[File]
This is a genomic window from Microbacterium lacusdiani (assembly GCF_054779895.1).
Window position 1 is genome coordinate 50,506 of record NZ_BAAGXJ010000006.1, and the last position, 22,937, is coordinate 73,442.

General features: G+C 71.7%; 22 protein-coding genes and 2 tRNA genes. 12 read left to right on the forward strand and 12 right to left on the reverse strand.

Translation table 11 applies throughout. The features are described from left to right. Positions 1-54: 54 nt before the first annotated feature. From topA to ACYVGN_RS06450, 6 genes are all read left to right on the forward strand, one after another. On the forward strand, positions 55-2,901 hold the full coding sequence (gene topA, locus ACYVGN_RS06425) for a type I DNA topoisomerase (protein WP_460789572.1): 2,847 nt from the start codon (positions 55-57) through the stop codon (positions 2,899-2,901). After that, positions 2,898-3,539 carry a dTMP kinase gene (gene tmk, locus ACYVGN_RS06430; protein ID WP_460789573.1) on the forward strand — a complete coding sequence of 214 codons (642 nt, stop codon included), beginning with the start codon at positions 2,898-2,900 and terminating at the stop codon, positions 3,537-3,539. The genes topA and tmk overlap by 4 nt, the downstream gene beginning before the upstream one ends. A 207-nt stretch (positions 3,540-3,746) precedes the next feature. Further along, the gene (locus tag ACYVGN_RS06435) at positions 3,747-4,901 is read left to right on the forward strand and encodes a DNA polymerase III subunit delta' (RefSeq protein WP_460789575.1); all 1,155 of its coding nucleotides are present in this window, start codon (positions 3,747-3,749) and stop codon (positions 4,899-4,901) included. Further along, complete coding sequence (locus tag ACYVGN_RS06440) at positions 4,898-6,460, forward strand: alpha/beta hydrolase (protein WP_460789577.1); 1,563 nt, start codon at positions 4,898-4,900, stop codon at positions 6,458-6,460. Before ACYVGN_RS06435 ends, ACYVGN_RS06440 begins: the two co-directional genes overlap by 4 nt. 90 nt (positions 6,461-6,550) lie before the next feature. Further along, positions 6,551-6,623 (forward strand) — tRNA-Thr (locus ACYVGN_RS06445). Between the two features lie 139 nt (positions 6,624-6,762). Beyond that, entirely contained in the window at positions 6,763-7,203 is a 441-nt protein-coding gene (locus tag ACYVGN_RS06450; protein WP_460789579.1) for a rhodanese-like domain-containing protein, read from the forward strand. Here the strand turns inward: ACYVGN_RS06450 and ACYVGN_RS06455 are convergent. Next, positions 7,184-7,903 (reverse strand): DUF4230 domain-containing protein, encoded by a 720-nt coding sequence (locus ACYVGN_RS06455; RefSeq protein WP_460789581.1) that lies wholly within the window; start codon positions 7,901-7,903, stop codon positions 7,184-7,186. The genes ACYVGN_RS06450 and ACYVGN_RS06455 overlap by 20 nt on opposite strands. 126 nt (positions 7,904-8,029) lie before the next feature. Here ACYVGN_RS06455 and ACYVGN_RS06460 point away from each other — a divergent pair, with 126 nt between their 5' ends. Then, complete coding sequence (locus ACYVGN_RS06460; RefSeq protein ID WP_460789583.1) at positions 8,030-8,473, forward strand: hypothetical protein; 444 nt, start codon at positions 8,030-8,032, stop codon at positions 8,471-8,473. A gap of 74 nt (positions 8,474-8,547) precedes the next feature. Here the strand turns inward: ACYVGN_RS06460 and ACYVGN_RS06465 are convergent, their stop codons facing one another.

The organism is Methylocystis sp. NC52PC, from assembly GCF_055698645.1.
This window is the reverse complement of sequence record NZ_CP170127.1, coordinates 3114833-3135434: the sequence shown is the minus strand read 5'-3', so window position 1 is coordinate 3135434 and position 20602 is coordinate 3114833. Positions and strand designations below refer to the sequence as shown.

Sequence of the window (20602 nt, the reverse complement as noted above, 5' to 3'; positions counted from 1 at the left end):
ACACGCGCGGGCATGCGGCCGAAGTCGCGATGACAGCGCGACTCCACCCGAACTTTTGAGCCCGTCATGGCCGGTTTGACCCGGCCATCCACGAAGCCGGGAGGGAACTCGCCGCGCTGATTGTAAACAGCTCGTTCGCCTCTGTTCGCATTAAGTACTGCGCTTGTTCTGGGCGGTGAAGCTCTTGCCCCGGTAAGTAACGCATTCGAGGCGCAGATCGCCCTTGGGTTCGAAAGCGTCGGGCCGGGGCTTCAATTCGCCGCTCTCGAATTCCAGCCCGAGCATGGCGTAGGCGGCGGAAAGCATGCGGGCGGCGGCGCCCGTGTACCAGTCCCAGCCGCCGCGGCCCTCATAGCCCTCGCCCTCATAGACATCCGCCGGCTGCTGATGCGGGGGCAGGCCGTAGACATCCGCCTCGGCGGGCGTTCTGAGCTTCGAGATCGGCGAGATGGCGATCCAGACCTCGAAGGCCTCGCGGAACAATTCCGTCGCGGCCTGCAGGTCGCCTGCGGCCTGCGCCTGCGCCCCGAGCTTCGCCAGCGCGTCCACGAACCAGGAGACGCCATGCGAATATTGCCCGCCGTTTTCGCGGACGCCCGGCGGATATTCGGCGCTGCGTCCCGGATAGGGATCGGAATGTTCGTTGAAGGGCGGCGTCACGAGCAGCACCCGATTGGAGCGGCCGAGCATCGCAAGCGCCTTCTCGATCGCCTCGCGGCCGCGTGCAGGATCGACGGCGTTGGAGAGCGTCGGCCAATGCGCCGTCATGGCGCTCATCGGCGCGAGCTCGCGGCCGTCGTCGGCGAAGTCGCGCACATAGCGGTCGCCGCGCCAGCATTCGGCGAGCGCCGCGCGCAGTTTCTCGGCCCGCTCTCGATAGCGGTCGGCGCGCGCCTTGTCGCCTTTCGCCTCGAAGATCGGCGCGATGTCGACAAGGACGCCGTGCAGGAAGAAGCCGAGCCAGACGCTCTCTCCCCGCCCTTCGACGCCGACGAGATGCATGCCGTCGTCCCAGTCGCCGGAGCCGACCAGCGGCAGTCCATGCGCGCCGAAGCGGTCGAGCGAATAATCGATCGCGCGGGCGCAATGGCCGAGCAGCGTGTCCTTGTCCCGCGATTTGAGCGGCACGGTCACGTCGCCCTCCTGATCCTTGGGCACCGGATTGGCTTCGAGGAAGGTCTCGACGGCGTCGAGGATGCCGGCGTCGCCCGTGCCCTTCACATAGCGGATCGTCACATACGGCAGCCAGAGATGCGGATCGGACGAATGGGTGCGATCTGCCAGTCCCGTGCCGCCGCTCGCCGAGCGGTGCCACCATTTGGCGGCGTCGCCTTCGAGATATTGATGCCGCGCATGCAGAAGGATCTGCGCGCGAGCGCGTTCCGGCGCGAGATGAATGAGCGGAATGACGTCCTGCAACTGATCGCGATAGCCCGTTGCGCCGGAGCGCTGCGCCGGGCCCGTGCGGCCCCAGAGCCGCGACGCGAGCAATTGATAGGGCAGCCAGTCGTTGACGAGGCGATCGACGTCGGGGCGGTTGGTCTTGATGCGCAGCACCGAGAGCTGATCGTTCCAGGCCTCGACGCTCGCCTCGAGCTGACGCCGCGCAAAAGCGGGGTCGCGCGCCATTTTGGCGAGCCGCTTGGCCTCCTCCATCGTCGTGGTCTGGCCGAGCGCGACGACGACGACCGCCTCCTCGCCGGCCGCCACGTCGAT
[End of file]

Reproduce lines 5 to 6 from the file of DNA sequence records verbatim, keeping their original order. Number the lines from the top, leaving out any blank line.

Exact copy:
The organism is Methylocystis sp. NC52PC, from assembly GCF_055698645.1.
This window is the reverse complement of sequence record NZ_CP170127.1, coordinates 3114833-3135434: the sequence shown is the minus strand read 5'-3', so window position 1 is coordinate 3135434 and position 20602 is coordinate 3114833. Positions and strand designations below refer to the sequence as shown.